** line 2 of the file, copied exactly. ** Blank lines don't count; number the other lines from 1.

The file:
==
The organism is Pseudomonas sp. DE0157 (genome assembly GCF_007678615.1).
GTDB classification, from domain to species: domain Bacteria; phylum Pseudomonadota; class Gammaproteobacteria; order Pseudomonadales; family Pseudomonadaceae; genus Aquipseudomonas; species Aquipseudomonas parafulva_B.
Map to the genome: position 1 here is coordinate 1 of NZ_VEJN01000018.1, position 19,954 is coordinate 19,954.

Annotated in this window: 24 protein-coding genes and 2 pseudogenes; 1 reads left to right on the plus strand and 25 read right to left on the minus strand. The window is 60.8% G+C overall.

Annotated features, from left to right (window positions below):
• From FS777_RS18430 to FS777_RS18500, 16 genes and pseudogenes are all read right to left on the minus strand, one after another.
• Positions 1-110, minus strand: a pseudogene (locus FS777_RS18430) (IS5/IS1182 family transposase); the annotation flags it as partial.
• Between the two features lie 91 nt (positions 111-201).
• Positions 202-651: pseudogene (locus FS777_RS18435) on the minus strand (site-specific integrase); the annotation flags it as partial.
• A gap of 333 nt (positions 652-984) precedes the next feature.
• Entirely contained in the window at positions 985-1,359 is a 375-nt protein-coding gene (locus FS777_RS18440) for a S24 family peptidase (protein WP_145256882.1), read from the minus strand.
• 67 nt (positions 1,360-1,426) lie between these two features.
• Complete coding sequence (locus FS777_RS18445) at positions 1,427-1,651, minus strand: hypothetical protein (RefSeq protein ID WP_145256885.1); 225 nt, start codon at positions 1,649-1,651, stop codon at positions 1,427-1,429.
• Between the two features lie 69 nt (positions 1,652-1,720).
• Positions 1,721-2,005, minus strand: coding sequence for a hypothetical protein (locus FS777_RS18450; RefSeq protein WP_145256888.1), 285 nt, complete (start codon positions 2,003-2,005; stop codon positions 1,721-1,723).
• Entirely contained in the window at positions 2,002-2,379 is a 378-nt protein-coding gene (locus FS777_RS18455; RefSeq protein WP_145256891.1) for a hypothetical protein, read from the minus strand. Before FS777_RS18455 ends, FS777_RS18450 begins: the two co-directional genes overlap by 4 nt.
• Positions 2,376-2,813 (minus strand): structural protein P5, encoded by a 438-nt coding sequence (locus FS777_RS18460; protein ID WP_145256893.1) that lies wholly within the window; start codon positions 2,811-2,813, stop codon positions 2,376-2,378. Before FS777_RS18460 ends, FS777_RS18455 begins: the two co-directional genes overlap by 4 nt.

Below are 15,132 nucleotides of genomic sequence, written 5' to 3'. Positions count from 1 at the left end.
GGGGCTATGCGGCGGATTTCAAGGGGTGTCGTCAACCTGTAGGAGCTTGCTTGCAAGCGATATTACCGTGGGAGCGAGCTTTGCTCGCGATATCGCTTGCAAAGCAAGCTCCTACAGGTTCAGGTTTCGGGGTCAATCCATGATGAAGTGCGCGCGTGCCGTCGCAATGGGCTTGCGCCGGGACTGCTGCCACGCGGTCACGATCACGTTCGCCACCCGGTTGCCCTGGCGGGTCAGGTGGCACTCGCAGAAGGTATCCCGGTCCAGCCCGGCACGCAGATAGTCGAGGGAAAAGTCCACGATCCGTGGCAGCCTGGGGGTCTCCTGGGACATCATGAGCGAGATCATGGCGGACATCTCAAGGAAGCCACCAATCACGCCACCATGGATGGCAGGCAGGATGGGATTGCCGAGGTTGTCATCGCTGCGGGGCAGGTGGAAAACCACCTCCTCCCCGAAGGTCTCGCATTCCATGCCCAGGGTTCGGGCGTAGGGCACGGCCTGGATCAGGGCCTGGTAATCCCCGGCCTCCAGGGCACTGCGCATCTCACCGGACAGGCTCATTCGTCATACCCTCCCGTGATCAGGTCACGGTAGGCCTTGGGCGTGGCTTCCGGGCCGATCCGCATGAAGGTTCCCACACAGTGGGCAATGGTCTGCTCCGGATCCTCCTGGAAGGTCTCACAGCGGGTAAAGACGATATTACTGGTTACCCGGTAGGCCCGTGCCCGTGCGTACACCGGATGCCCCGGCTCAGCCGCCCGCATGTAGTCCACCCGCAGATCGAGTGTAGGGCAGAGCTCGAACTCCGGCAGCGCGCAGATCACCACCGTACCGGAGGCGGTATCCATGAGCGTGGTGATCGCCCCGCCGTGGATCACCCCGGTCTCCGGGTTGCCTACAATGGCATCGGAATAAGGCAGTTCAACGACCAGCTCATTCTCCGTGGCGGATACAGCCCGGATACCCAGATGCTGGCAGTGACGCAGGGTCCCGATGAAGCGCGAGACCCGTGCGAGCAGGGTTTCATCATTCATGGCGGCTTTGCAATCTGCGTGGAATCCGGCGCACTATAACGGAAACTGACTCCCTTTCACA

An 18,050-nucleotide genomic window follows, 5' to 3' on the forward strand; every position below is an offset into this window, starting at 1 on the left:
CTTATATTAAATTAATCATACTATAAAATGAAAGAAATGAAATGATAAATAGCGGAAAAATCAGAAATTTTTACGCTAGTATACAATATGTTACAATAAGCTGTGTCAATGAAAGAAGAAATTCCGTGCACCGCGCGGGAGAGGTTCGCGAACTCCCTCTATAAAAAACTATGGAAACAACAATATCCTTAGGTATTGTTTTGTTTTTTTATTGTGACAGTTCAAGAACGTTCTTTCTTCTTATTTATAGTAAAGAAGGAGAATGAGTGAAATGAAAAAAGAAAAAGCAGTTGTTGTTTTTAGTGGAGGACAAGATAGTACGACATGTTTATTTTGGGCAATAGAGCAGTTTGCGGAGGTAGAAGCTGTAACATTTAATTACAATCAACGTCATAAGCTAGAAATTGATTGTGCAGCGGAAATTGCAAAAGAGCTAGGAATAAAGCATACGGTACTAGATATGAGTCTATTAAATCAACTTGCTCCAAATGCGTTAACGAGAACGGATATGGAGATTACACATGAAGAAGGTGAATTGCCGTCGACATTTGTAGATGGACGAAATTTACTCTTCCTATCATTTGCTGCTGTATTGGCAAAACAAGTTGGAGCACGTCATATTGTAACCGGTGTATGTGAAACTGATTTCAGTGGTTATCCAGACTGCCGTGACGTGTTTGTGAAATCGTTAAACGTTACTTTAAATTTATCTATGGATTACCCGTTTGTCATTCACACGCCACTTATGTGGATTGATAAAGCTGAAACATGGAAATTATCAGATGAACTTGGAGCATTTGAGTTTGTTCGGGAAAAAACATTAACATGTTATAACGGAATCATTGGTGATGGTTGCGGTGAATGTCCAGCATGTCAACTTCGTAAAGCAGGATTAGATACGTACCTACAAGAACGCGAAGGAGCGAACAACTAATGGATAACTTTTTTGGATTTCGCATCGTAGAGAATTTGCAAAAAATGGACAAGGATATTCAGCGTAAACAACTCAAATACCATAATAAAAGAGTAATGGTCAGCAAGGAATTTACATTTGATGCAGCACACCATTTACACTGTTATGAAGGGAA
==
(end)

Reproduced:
GTDB classification, from domain to species: domain Bacteria; phylum Pseudomonadota; class Gammaproteobacteria; order Pseudomonadales; family Pseudomonadaceae; genus Aquipseudomonas; species Aquipseudomonas parafulva_B.